ATHOL, Idaho — A North Idaho native’s survival skills earned him the title of champion and $500,000 on the latest season of “Alone” on the History Channel.
Jordan Jonas, who graduated from Sandpoint High School and North Idaho College, was one of ten contestants on the show, which premiered in early June. The show documents what it is like for contestants to survive in the wilderness while self-documenting their journey without camera crews.
Right now, Jonas lives in Lynchburg, Virginia, with his wife and children, but plans to move back to Athol next year to work on his family farm, he told KREM in May.
Jonas survived for 77 days in the wilderness of Canada’s Great Slave Lake, beating runners-up Woniya Thibeault and Spokane native Nathan Donnelly. The season six finale aired last Thursday.
Donnelly left the show after his shelter went up in flames, saying that he knew it was an "emergency situation."
"That's just the nature of the beast when you're standing inside a shelter that's burning down around you," he added.
Donnelly was disappointed that he did not win the $500,000 prize money but said his experience on the show was the most important part.
"Whatever it is you’re doing, if it makes you present and gives you something to care about, that’s what’s important," he said. “Happiness is not circumstantial, it’s your attitude and what you’re going to decide to do with it. And the only currency that we have is gratitude."
Contestants bring clothing, safety and survival gear, and are allowed ten special items during the journey. Jonas picked a paracord, saw, ax, sleeping bag, frying pan, ferro rod, fishing line and hooks, bow and arrows, trapping wire, and a multitool.
Survival is not unfamiliar to Jonas, as he spent many years living in the harsh conditions of Siberia with nomadic reindeer herders. It was there that he trapped and hunted game on his own.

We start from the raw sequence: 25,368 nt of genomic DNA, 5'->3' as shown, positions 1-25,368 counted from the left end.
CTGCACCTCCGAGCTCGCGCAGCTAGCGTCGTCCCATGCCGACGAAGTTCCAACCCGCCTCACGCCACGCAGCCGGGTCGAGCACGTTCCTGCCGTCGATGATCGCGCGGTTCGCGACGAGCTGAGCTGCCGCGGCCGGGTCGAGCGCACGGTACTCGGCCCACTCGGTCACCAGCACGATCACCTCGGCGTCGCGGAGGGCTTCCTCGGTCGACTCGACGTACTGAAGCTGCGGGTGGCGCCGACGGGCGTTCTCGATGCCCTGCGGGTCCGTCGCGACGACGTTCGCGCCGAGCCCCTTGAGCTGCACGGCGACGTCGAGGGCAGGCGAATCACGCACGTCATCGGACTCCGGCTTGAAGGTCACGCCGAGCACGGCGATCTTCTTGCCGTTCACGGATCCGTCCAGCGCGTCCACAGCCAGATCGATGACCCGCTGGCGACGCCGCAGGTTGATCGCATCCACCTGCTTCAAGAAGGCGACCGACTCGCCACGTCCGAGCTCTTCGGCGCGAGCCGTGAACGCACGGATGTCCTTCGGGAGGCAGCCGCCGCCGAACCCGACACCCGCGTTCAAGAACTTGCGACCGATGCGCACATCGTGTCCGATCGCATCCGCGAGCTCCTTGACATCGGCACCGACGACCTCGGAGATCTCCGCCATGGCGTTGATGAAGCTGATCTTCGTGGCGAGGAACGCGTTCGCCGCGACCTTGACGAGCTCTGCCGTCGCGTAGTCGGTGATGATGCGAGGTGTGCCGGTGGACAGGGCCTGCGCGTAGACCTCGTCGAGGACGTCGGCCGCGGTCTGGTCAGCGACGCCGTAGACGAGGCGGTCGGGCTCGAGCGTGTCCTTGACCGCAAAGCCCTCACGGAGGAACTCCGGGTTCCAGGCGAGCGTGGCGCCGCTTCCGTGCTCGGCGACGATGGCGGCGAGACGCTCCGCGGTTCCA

“Perhaps spending years in Russia away from loved ones gave some perspective to the time period I had been gone for…two months is still not a year, and after a year in Russia I would return to America and still be connected to the ones I love. So no big deal…But i still didn’t want to miss Christmas in a month and dreaded the thought,” Jonas wrote of the experience on ‘Alone’ on his blog.
Jonas was also an avid camper who learned survival skills while growing up in Athol, Idaho.
A report from the Canadian Broadcasting Corporation says Jonas was the first contestant in the show’s history to kill a big game animal when he shot a nearly 900-pound moose with his bow and arrow 20 days into filming.
On his blog, Jonas also thanked the people who made it possible for him to compete on the show.
“First on the list is my beautiful wife, who more than anyone, took on the day to day grind of having her husband gone for an unknown amount of time while she dealt with two toddlers and the gauntlet of issues that arose in my absence. Trusting her strength allowed me to stay worry free as long as necessary. My family, brothers, sister, mom, and many close friends and supportive community were there so I knew I could focus on the task before me without anxiety,” Jonas wrote in part.
“Also constantly with me out there was the thought of my dad, who though he passed years ago, showed me through example how to bear indescribable hardships with an air of joy and gratitude that is a lesson impossible to teach except through example. We all will face suffering on some level, but having been shown how to navigate that with steadfastness and a constantly developing character is invaluable,” he continued.
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